In August of 2001, Governor Perry spoke at the border summit. He noted Texas's move to allow illegal aliens to pay in state tuition rates. He also states that any view of Texas's future must include the children of illegal aliens. He uses the term "Si se puede" to note his support for illegal alien rights in the US. He also states that he support Mexico President Vicente Fox's view of an open border.
Support for President Bush's Plan
In January of 2004, Governor Perry released a press statement noting his support for a guest worker plan put forth by President Bush.
A Better Way to Secure the Border
In December of 2006, Governor Perry released a press statement noting his views on securing the border. He states that he opposes amnesty for illegal aliens as it rewards illegal behavior, but that he opposes enforcement of US laws through deportation or punishment for those who violate the laws as that would harm the US economy. He proposes a guest worker program to allow those here illegally to continue that work on a legal basis but without citizenship.
Increased Border Enforcement
In January of 2007, Governor Perry issued a press statement noting the need for increased border presence. He announces the commencement of operation wrangler.
Texas is Securing the Border
In a January 2008 editorial, Governor Perry notes that local law enforcement in Texas is working with immigration officials to help fight crime and illegal immigration in Texas.
Securing Our Border
In February of 2008, Governor Perry issued a press statement noting a speech on securing the border. He states that by focusing on entry points, Texas has been able to slow in inflow of illegal immigrants.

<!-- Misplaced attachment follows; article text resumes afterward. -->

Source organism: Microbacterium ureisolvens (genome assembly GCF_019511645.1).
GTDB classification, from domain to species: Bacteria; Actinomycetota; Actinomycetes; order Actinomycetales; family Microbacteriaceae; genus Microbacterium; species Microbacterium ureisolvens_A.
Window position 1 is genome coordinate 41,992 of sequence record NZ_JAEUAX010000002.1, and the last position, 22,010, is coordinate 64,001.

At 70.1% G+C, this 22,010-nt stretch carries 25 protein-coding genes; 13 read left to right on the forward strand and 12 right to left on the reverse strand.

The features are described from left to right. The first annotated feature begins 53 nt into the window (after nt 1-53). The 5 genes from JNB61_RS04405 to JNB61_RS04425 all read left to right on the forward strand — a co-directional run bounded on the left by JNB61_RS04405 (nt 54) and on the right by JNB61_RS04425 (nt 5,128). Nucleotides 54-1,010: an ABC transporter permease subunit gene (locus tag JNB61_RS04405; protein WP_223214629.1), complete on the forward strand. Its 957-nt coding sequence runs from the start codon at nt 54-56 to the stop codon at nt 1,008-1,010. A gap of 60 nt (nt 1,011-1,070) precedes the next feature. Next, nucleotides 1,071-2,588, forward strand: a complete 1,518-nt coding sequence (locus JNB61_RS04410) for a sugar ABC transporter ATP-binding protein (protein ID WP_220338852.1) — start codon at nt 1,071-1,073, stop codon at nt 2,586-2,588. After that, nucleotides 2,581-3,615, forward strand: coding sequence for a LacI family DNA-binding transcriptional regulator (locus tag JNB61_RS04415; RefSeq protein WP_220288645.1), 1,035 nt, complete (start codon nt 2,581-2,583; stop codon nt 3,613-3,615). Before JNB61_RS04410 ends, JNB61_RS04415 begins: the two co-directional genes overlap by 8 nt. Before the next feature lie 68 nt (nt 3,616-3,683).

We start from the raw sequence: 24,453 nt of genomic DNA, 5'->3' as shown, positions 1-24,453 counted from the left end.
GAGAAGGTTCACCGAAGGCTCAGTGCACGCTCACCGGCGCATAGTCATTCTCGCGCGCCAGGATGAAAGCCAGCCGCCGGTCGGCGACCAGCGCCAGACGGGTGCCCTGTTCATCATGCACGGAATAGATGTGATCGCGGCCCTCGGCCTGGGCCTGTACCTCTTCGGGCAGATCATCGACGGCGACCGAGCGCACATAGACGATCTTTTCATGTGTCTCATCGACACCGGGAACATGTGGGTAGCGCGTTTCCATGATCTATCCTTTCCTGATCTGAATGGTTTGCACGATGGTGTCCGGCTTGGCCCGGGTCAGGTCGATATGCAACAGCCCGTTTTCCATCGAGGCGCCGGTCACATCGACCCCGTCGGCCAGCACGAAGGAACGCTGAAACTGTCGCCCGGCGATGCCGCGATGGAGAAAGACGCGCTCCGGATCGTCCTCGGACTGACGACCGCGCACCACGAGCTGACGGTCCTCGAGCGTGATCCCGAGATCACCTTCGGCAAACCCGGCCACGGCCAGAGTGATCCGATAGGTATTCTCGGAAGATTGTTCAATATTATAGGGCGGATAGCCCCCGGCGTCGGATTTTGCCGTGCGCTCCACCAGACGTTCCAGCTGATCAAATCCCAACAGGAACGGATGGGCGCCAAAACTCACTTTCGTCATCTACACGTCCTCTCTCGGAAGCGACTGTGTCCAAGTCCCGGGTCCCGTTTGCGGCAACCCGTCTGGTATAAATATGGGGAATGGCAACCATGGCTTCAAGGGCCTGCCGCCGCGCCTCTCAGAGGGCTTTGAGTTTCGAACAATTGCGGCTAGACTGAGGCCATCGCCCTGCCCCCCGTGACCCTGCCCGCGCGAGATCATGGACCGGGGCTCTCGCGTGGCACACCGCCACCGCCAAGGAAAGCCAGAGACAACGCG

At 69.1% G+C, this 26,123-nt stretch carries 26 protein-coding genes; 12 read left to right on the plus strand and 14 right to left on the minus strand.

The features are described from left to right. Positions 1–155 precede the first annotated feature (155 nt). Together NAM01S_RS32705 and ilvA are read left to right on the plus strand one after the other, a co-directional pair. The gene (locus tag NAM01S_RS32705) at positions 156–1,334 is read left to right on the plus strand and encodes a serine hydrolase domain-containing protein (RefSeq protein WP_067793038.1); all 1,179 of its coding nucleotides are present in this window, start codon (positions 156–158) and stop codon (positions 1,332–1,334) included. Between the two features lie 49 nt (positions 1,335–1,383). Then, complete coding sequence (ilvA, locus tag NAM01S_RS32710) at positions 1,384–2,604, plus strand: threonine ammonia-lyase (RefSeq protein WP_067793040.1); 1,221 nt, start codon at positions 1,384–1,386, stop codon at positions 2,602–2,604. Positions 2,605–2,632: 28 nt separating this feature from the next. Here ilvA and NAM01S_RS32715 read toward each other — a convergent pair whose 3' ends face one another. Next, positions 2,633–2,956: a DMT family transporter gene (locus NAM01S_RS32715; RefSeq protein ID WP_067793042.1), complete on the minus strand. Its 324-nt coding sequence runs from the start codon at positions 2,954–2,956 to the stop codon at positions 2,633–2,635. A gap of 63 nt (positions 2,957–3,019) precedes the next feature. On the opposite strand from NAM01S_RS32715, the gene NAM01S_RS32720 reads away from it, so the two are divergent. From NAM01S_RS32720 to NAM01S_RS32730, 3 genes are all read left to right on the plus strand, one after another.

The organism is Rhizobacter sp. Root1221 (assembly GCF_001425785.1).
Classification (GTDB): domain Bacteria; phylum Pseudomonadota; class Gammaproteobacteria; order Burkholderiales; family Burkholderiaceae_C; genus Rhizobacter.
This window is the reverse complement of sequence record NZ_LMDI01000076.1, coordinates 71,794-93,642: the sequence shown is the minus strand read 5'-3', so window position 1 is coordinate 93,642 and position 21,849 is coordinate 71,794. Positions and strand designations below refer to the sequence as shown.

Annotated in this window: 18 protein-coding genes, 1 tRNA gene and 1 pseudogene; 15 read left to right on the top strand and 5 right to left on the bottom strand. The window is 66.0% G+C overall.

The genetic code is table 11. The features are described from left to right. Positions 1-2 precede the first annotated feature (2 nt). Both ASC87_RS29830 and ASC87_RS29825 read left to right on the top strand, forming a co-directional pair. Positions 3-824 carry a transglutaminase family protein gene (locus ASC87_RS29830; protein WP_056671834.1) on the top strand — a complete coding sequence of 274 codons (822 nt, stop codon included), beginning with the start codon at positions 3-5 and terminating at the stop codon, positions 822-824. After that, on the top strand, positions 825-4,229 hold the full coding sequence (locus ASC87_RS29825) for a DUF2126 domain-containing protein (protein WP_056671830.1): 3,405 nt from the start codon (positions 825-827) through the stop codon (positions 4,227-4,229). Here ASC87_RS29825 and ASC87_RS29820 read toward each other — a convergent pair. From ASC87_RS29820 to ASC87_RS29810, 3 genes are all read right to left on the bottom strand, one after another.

Moving Aliens through Texas
In April of 2009, Governor Perry released a statement calling for an end to the practice of transporting illegal aliens through Texas to be released in Mexico. He notes that this cause a great deal of those aliens to reenter illegally into Texas.
State Payment for Incarceration
In December of 2009, Governor Perry released a press statement noting the need for higher reimbursement for the imprisonment of criminal illegal aliens.
Common Sense Debate
Opposition to Arizona Immigration Law
In April of 2010, Governor Perry was quoted by the Lubbock Avalanche-Journal as stating the following when asked about the Arizona immigration law:
I fully recognize and support a state's right and obligation to protect its citizens, but I have concerns with portions of the law passed in Arizona and believe it would not be the right direction for Texas.
That same month, Governor Perry issued a statement noting his opposition to the Arizona law on numerous grounds. He states that the law would turn law enforcement officers into immigration officers and remove their ability to do their job.